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Statistics in Mediation

Statistics in mediation, excerpts by Stephen R. Marsh summarizing materials from the Fifth Annual ADR Institute of the State Bar of Texas, 1993.

Statistical data from the early 1990s that was collected in two major ADR centers in Texas.

 Statistics from Harris County, Texas
90% of the Harris County study's respondents were attorneys, of which 74% had been in practice for ten or more years.  Almost 40% of the attorneys who mediated had little or no trial experience.  

Half the mediators were chosen by the parties, 37% were appointed by judges.

Only thirty percent handled 5 or more mediations a month, and only about ten percent handled ten or more mediations a month.

Of the mediators, one third were highly successful (settlement rate 85%+), one third successful (settlement rate of 75% to 85%) and a substantial portion (about six percent) unsuccessful (settlement rate less than 50%).

Fees ranges from pro bono to $5,000.00 per day.

Reasons for mediations that failed to settle:

  • inadequate discovery 21%
  • lack of settlement authority 24%
  • unprofessional behavior and animosity/personality conflicts (% not recorded, one of the three most common problems).

Statistics from Dallas, Texas
"Many mediators take the position that subject matter expertise is not necessary for case resolution. ... it is often perceived by the parties or their counsel that the mediator's lack of subject matter knowledge or experience was a factor in the impasse."  

1992:  3136 cases settled (78.4%), 59 partly settled, 804 impasse (20.1%)

1993:  1144 cases settled (76.5%), 32 partly settled, 319 impasse (21.3%)

In 1993, a higher percentage of the participants reported that they were satisfied with the process and with the outcome.  Satisfaction went up, even though settlement rates went down.

There are substantial other databases.  However, these two were interesting for the basic comments and the focus of the numbers and the fact that these numbers have not been widely published.

Bibliography (excerpts from the twenty two subsections of the Institute's written materials that contain significant statistics).

Success Stories on ADR in Houston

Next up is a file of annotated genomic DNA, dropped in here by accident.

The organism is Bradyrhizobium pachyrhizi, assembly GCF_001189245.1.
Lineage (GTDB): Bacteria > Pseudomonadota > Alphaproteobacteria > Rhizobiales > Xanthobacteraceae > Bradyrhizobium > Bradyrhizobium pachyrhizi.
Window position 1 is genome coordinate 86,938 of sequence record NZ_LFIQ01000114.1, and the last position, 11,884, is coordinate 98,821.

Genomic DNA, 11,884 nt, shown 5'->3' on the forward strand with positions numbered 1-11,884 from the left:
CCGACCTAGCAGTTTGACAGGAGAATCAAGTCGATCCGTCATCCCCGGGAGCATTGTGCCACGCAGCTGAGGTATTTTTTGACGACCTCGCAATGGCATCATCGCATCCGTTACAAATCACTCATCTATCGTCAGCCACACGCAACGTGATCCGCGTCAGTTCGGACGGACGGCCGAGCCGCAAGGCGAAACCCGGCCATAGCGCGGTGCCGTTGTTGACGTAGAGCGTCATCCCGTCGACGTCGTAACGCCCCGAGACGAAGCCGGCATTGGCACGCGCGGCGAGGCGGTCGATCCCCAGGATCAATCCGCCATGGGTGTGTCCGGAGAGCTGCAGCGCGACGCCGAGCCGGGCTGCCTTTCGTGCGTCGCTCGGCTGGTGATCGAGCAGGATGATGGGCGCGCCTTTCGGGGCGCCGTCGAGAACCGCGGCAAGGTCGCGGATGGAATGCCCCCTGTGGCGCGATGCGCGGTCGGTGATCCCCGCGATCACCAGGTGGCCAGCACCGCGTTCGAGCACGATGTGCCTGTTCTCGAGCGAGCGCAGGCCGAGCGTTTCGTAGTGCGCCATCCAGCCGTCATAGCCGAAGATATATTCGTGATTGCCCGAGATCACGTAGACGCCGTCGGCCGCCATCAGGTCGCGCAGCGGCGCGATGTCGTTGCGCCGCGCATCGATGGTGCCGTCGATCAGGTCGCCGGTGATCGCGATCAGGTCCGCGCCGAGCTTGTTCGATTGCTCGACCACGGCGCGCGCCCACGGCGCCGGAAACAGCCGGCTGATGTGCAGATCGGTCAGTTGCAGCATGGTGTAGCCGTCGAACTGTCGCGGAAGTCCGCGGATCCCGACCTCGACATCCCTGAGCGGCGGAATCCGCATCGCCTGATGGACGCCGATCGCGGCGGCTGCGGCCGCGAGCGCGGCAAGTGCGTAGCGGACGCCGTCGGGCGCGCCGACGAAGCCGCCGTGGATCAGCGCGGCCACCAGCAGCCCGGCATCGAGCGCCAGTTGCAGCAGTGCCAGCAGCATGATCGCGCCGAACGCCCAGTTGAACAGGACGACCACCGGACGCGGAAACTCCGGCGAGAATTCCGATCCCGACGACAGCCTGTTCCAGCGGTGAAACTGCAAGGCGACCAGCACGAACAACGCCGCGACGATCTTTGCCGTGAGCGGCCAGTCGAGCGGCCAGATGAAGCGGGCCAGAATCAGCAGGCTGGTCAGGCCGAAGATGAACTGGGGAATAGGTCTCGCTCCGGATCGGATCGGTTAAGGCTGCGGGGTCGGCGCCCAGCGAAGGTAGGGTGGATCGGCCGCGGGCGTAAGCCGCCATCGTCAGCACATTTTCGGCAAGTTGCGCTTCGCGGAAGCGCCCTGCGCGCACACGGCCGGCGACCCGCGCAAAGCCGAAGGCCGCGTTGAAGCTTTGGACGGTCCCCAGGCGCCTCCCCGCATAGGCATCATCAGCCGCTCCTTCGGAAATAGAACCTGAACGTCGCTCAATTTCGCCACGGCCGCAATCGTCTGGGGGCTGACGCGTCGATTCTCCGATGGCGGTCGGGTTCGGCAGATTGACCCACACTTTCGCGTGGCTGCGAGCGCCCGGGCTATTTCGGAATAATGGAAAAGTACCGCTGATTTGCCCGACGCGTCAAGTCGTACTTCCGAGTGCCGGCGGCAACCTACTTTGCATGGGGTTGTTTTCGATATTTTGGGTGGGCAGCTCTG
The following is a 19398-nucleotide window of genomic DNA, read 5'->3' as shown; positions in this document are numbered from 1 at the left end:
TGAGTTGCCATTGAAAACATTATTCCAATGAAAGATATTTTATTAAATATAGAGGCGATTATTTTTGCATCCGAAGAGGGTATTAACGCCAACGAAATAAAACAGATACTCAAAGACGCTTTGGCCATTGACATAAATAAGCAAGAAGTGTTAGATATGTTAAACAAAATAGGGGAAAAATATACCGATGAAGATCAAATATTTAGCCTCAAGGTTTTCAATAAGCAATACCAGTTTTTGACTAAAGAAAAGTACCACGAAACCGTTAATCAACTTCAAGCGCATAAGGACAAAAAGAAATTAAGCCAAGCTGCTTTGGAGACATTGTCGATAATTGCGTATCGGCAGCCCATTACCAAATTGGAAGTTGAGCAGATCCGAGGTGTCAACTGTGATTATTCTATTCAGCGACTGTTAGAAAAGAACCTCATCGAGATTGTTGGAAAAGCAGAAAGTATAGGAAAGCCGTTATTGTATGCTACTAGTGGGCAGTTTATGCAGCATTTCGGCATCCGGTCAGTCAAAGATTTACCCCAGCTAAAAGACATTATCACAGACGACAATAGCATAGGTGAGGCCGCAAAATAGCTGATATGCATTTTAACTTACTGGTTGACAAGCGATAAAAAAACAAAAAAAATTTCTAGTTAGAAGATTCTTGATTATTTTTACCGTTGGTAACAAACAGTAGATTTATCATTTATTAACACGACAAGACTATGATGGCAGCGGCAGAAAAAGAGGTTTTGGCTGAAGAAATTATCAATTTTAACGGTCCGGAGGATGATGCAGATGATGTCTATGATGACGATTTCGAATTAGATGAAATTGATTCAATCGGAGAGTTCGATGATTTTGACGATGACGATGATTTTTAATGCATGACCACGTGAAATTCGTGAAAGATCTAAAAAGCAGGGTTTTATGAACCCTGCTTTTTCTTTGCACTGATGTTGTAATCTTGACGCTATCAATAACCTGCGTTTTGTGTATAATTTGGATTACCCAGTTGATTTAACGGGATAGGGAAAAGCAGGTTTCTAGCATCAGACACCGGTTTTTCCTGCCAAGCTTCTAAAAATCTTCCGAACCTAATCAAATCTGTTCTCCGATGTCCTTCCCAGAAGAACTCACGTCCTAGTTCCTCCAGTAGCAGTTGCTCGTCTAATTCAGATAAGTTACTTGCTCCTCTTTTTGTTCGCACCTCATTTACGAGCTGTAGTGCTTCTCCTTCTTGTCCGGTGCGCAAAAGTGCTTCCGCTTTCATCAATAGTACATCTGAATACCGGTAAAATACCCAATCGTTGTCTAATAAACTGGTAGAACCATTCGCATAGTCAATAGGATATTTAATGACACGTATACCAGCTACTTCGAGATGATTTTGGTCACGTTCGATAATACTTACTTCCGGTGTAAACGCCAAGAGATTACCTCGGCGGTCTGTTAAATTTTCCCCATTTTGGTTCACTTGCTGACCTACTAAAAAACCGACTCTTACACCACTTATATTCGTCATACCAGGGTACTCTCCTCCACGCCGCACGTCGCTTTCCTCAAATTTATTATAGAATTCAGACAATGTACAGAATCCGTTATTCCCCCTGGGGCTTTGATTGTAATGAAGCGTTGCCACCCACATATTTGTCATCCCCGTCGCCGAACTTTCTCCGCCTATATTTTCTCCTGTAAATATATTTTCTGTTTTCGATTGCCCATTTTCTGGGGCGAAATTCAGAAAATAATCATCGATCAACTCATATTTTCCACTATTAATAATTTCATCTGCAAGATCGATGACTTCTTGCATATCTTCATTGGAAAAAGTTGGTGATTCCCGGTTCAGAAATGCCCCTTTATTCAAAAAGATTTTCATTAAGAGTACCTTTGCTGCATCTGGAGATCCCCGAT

Judge Carolyn Clause Garcia
October, 1993

Dallas Mediation Information System
Debbie Andres, ADR Coordinator
October, 1993

Post Script -- Comments from a Listserve
As Posted March 4/98

None of the studies outlined below found any savings for the court, for several reasons. Although trial rates may have gone down significantly, no staff was laid off and no courts closed. We speculate that we have been able to delay future expansion that otherwise would have been required, but proving such is almost impossible. Also, even if there was a present savings, finding the data to prove that is also basically impossible, for reasons too technical for a listserv. Email me if you really want to discuss it. We are not aware of any study anywhere that shows that ADR saves courts money. (With this series of postings, I am now aware of the in-house study done by a Conn insurance co.) We sold our programs on reduced time to disposition, reduced trial rates, increased litigant satisfaction and low cost to implement.

Stevens Clarke has been commissioned by the NC Bar Association, the NC Mediation Network and the NC Administrative Office of the Courts to study various ADR programs in North Carolina. All of these studies are available from the Insitute of Government, UNC, Chapel Hill, NC. Professor Clarke suggests that you e-mail your requests to him directly and he will provide you with the information that you need. He is at

The studies that he has done are:

Court-Ordered Arbitration in NC - a randomized scientific study of a pilot program in about 8 counties where all civil cases involving money damages under $15,000, excluding family matters, were referred to a one hour arbitration hearing, with a right of trial de novo if either party is disatisfied. The study found very high disposition rates, savings of time and satisfaction.

Mediation of Interpersonal Disputes - study of mediation in community justice center settings in 3 counties, with parallel controls. It found high satisfaction but inconclusive results on other measures, except for a significant reduction in trial rates in programs with high utilization, leading to speculation that the other programs would have tested out better if more cases went to mediation.

Court-Ordered Mediation in NC - study of the referral of cases to private mediators of all case in Superior Court (trial court for all cases over $10,000) in a pilot program in 10 counties, using a random assignment method. Found that disposition time was cut by about 2 months, no effect on amount paid by defendants, high satisfaction, a 70% settlement rate that cut the trial rate by about 1/3. Results were not as dramatic as in the arbitration program.

Mediated Settlement Conferences in Worker's Compensation Cases - study used random assignment and historical comparison groups to find very high settlement rates with significant impact on trial rates. The most effective program studied.

Mediation of Child Custody Disputes by Court Staff Mediators - study begin conducted now. Results should be out in a year or so.

About one half million dollars was raised from many grantors, including

State Justice Institute and the NC IOLTA Board of Trustees, to pay for these studies. A monograph of Court-Ordered Mediation in NC will be in the next Justice System Journal. Results of some of the other studies have also been published in journals or magazines.

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